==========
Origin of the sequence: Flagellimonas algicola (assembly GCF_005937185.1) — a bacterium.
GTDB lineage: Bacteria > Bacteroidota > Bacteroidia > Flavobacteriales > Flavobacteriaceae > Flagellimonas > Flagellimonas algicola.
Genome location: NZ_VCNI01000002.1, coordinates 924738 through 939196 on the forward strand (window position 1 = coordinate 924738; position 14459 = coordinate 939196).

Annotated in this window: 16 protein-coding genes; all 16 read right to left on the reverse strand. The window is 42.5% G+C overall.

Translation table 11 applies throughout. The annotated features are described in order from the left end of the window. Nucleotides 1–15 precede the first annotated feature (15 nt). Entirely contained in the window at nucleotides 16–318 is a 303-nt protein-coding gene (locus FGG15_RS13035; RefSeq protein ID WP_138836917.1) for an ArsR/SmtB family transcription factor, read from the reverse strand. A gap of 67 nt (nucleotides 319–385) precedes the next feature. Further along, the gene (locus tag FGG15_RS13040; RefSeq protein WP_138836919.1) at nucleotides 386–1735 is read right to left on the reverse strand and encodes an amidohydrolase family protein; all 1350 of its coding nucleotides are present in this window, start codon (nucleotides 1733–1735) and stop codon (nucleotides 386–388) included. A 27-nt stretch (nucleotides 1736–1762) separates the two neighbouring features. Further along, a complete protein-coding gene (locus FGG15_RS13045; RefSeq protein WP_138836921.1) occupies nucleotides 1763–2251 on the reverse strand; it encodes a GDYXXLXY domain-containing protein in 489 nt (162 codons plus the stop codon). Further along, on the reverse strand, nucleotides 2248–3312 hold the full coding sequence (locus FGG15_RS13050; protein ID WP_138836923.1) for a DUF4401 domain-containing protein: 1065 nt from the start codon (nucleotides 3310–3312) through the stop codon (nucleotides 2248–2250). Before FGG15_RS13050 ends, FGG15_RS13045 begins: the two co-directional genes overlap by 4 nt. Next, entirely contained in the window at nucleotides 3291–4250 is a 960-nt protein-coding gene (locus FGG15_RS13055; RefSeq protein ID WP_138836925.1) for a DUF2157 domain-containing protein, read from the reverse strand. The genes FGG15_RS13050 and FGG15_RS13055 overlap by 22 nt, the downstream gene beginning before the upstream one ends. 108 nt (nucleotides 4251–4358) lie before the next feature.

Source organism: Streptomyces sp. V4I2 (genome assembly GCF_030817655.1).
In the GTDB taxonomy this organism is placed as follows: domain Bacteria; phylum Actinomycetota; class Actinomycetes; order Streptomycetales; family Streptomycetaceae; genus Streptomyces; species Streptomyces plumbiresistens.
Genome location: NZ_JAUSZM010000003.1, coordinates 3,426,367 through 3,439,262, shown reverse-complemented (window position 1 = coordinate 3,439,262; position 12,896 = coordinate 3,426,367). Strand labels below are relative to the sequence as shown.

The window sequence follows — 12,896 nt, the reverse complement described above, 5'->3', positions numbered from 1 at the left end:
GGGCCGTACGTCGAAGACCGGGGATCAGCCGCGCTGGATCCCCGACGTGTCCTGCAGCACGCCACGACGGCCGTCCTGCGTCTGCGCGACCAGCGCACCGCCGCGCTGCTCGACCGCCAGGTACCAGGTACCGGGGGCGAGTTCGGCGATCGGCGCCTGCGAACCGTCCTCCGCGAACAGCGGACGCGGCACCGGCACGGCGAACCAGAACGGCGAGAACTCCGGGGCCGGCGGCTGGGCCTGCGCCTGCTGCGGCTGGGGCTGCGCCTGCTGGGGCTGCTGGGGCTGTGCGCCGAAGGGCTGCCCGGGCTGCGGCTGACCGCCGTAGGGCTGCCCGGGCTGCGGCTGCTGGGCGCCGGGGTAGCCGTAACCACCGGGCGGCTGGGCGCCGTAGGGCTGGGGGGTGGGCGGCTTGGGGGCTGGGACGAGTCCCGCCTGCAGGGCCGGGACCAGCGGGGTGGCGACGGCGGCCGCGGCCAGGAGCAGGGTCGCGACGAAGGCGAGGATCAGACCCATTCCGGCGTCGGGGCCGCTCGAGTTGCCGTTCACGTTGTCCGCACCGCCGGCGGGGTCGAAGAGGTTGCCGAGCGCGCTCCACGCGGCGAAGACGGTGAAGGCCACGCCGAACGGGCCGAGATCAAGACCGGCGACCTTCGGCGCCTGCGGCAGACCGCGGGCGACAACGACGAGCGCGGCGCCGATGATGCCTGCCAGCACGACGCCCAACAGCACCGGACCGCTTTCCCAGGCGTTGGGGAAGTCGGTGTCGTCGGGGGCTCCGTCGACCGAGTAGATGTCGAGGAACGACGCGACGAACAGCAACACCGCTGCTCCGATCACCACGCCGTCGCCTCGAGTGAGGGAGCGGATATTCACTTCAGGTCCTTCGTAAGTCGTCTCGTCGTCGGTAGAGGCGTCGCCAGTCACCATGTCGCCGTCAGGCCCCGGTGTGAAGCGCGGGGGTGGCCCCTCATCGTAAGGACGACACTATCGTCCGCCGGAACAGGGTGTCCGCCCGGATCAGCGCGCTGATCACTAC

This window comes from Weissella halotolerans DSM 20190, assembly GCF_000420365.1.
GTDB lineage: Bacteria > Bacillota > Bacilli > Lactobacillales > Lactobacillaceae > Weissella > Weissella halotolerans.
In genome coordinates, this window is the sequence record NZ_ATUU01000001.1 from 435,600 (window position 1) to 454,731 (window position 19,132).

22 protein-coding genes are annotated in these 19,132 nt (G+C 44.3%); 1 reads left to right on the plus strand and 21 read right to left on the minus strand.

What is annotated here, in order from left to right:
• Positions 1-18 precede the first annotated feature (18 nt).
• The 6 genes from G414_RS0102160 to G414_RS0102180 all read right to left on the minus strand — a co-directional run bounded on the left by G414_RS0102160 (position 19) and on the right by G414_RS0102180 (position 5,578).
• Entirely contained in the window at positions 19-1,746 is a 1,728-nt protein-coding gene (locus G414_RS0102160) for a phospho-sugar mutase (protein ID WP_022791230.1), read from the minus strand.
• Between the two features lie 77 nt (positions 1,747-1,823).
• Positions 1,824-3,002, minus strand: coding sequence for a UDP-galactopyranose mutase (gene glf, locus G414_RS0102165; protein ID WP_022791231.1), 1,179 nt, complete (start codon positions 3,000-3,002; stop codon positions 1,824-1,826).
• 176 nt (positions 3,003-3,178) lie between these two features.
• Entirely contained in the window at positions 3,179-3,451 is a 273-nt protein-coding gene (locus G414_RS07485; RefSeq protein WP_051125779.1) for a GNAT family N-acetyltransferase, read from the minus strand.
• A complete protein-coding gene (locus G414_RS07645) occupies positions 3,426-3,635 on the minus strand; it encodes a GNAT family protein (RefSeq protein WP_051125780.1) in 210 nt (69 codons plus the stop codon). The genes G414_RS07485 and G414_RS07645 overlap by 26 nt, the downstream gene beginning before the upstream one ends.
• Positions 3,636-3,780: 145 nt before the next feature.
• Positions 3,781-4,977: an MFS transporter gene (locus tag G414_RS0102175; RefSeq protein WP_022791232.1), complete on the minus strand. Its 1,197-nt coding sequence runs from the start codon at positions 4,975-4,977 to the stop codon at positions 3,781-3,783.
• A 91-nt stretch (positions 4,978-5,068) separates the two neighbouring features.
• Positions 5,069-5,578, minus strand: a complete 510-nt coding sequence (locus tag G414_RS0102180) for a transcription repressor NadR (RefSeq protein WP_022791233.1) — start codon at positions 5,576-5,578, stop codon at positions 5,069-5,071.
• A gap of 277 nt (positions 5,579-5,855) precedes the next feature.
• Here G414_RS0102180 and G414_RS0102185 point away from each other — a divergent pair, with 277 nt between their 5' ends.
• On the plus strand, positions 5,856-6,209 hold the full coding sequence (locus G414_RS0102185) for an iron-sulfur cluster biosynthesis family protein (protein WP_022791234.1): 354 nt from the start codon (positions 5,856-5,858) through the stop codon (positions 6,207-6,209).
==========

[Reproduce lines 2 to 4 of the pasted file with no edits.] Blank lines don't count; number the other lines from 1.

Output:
GTDB lineage: Bacteria > Bacteroidota > Bacteroidia > Flavobacteriales > Flavobacteriaceae > Flagellimonas > Flagellimonas algicola.
Genome location: NZ_VCNI01000002.1, coordinates 924738 through 939196 on the forward strand (window position 1 = coordinate 924738; position 14459 = coordinate 939196).

Annotated in this window: 16 protein-coding genes; all 16 read right to left on the reverse strand. The window is 42.5% G+C overall.